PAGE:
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name Kyrgyzstan comes from two words. The Persian word stan means "place
of" or "country" and the word kyrgyz, which is believed
to be a Turkic word that means "forty," referencing the forty clans of
The people of Kyrgyzstan were pushed into their present
state by the Mongols, so their land is a result of another's decision, but it
was the Kyrgyzs who made the most of this action and made that land home. Since
the country is very mountainous and many parts are at high elevation the land provides
little good farm land so the people have always been more dependent on animals for
survival, while this has also limited the population in numbers as well as in location.
For nearly all of Kyrgyzstan's history, the Kyrgyz
people have fallen under the control of foreign powers and their way of life today
is a result of these foreign powers in conjunction with their present state. This
string of foreign leaders dates back to the 500s and during this time of being powerless,
the people have focused almost entirely on survival with few luxuries available.
The flag of Kyrgyzstan is on a red
background, which represents bravery and valor. The sun in the middle is for peace
and wealth. Off this sun are 40 rays, one for each of the 40 Kyrgyz tribes. The
sun is also crossed with lines, which represent a tunduk, which is the
crown of a Kyrgyz yurt.
Name: Kyrgyz Republic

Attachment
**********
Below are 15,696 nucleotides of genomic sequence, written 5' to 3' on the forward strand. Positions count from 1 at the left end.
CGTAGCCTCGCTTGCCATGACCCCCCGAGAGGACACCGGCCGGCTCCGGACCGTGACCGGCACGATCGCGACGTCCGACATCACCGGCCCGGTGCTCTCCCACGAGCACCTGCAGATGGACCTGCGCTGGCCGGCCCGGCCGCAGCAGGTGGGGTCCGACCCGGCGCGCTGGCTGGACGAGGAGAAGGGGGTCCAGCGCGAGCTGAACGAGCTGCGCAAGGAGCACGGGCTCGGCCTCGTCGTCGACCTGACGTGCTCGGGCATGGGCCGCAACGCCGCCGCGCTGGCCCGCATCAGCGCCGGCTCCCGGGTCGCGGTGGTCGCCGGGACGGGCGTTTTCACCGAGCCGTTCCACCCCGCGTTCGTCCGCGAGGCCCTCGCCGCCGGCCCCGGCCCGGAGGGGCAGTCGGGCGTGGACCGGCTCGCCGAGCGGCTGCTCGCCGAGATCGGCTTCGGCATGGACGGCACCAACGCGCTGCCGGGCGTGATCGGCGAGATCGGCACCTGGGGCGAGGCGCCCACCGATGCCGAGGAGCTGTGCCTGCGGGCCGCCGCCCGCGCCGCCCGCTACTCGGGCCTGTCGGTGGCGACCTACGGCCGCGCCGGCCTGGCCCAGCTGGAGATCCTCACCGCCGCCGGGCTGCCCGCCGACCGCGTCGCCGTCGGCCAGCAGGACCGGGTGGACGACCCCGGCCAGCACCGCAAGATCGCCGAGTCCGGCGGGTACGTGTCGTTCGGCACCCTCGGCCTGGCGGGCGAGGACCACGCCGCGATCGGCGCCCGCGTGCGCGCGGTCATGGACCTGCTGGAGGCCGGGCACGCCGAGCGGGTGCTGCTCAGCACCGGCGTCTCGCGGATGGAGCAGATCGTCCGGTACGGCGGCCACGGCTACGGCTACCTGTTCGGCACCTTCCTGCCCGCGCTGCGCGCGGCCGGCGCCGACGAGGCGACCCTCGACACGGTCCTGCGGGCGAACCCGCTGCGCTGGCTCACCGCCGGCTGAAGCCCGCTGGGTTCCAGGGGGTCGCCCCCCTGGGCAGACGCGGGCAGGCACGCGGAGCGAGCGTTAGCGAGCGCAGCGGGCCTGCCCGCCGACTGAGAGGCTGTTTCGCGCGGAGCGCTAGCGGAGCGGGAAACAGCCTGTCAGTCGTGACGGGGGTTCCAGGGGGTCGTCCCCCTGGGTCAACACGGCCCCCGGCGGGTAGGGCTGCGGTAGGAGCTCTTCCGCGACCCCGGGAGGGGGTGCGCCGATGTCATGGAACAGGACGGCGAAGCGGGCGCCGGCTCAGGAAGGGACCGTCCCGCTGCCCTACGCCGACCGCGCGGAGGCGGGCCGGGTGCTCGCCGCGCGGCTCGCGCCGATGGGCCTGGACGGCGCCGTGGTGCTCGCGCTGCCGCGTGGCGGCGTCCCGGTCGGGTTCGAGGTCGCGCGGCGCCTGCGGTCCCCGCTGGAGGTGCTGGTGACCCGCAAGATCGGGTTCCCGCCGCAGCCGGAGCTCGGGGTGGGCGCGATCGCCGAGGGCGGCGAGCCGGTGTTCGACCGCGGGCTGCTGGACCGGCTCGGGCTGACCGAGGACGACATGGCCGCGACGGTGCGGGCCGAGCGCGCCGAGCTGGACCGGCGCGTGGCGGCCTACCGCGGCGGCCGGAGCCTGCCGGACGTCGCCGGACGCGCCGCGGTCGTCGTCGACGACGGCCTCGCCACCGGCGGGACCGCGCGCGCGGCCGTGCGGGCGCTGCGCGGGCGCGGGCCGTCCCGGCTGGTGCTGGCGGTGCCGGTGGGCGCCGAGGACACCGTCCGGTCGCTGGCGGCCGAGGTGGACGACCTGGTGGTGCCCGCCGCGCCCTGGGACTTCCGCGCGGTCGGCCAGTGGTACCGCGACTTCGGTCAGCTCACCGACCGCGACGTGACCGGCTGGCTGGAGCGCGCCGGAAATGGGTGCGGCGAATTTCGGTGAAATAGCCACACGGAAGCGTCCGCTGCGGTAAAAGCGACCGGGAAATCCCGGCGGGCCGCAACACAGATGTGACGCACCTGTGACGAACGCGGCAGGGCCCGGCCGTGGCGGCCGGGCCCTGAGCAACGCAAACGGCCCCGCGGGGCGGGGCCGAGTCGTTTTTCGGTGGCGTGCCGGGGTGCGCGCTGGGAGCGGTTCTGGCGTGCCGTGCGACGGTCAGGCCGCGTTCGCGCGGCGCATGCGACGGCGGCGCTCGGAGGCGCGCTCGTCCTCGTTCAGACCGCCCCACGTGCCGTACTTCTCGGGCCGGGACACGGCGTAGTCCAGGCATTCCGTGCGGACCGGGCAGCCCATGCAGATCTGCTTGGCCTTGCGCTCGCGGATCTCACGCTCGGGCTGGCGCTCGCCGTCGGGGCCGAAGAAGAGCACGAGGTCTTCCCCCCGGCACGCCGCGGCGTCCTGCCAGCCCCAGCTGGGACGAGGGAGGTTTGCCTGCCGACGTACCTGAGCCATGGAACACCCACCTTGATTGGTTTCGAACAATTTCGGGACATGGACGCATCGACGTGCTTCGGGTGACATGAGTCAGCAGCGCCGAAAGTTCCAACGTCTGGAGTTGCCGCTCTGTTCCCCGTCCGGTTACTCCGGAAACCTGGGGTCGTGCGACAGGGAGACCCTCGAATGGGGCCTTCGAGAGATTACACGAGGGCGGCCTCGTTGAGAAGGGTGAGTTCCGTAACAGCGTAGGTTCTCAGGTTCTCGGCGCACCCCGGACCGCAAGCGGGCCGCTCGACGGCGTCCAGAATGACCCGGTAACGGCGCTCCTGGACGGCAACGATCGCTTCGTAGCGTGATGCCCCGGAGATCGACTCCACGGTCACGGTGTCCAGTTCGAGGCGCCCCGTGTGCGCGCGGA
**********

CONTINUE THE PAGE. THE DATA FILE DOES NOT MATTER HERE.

Independence: August 31, 1991
Population: 5,548,042 (2013 estimate)
Ethnicity: Kyrgyz, Uzbek, Russian, & others
Language: Kyrgyz & Russian
Religion: Sunni Muslim
These powers also changed the people and their culture and the greatest of these
changes came with the introduction of Islam in about the 900s. Despite this change,
little else changed for the Kyrgyz people as they
nearly always fell on the periphery of the ruling empires and were subject to their
rules and demands.
Despite this, the Kyrgyz people developed a distinct
culture over time based on a simple way of life farming and raising animals. Their
housing and their food were also simple as most of their actions were done in order
to survive, not in order to gain luxury or comfort. This changed with the arrival
of the Russians in the late 1800s and the takeover by
the Soviets in the early 1900s.
The Soviets forced the people to work, but as little farm land was available in
Kyrgyzstan factories were built and the people were
forced to move to newly founded or growing cities. The borders were also re-drawn
to meet Soviet interests as the people had few choices but to oblige.
The Soviets moved the people from small villages adjacent to farm lands and water
sources to cities, changing the culture dramatically. The Soviets also introduced
new technology, expanded housing, health care, education, and infrastructure. Today,
the Kyrgyz people balance a line between these two
pasts. They use the advancements given to them by the Soviets, but still seek out
their historic culture and way of life. This balance of seeking out their past culture
comes with hesitating to give up new technologies as the cities are continuing to
remain large and few people are moving back to the villages that were once an integral
aspect of the Kyrgyz's culture and way of life.
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